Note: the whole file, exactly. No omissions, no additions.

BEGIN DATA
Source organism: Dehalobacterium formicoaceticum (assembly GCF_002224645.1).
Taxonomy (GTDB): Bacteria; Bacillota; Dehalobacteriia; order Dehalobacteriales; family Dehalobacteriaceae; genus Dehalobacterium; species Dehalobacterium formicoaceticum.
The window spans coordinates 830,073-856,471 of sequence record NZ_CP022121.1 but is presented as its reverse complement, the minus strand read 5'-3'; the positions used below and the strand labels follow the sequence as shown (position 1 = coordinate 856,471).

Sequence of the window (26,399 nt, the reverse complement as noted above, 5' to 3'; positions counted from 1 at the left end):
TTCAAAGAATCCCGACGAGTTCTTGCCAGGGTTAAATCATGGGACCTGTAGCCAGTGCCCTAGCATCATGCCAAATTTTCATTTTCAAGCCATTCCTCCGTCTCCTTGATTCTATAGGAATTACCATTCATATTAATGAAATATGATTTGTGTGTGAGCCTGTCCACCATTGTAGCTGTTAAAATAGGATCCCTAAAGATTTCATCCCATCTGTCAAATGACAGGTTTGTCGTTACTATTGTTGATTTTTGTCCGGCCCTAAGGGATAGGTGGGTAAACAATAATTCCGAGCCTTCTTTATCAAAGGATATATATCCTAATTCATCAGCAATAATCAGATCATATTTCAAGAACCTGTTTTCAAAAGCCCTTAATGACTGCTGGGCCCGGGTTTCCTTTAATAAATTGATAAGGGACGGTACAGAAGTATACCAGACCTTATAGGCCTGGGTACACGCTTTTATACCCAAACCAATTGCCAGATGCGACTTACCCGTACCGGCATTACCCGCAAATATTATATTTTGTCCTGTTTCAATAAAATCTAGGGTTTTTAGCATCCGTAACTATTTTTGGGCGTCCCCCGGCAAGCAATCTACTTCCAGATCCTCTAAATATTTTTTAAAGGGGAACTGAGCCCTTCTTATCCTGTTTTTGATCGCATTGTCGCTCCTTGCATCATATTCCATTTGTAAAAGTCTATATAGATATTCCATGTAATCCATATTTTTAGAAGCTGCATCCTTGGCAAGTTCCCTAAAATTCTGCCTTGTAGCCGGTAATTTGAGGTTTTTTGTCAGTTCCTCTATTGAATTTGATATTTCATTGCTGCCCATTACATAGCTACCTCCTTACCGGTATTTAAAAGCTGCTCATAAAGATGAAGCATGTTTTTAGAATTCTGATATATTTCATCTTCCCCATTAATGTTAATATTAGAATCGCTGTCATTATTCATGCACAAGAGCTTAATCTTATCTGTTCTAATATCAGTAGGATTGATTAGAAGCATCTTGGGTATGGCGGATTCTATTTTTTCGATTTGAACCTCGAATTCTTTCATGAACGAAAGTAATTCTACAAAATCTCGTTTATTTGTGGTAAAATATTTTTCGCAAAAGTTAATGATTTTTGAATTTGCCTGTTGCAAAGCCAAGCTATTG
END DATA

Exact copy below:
Source organism: Dehalobacterium formicoaceticum (assembly GCF_002224645.1).
Taxonomy (GTDB): Bacteria; Bacillota; Dehalobacteriia; order Dehalobacteriales; family Dehalobacteriaceae; genus Dehalobacterium; species Dehalobacterium formicoaceticum.
The window spans coordinates 830,073-856,471 of sequence record NZ_CP022121.1 but is presented as its reverse complement, the minus strand read 5'-3'; the positions used below and the strand labels follow the sequence as shown (position 1 = coordinate 856,471).

Sequence of the window (26,399 nt, the reverse complement as noted above, 5' to 3'; positions counted from 1 at the left end):
TTCAAAGAATCCCGACGAGTTCTTGCCAGGGTTAAATCATGGGACCTGTAGCCAGTGCCCTAGCATCATGCCAAATTTTCATTTTCAAGCCATTCCTCCGTCTCCTTGATTCTATAGGAATTACCATTCATATTAATGAAATATGATTTGTGTGTGAGCCTGTCCACCATTGTAGCTGTTAAAATAGGATCCCTAAAGATTTCATCCCATCTGTCAAATGACAGGTTTGTCGTTACTATTGTTGATTTTTGTCCGGCCCTAAGGGATAGGTGGGTAAACAATAATTCCGAGCCTTCTTTATCAAAGGATATATATCCTAATTCATCAGCAATAATCAGATCATATTTCAAGAACCTGTTTTCAAAAGCCCTTAATGACTGCTGGGCCCGGGTTTCCTTTAATAAATTGATAAGGGACGGTACAGAAGTATACCAGACCTTATAGGCCTGGGTACACGCTTTTATACCCAAACCAATTGCCAGATGCGACTTACCCGTACCGGCATTACCCGCAAATATTATATTTTGTCCTGTTTCAATAAAATCTAGGGTTTTTAGCATCCGTAACTATTTTTGGGCGTCCCCCGGCAAGCAATCTACTTCCAGATCCTCTAAATATTTTTTAAAGGGGAACTGAGCCCTTCTTATCCTGTTTTTGATCGCATTGTCGCTCCTTGCATCATATTCCATTTGTAAAAGTCTATATAGATATTCCATGTAATCCATATTTTTAGAAGCTGCATCCTTGGCAAGTTCCCTAAAATTCTGCCTTGTAGCCGGTAATTTGAGGTTTTTTGTCAGTTCCTCTATTGAATTTGATATTTCATTGCTGCCCATTACATAGCTACCTCCTTACCGGTATTTAAAAGCTGCTCATAAAGATGAAGCATGTTTTTAGAATTCTGATATATTTCATCTTCCCCATTAATGTTAATATTAGAATCGCTGTCATTATTCATGCACAAGAGCTTAATCTTATCTGTTCTAATATCAGTAGGATTGATTAGAAGCATCTTGGGTATGGCGGATTCTATTTTTTCGATTTGAACCTCGAATTCTTTCATGAACGAAAGTAATTCTACAAAATCTCGTTTATTTGTGGTAAAATATTTTTCGCAAAAGTTAATGATTTTTGAATTTGCCTGTTGCAAAGCCAAGCTATTG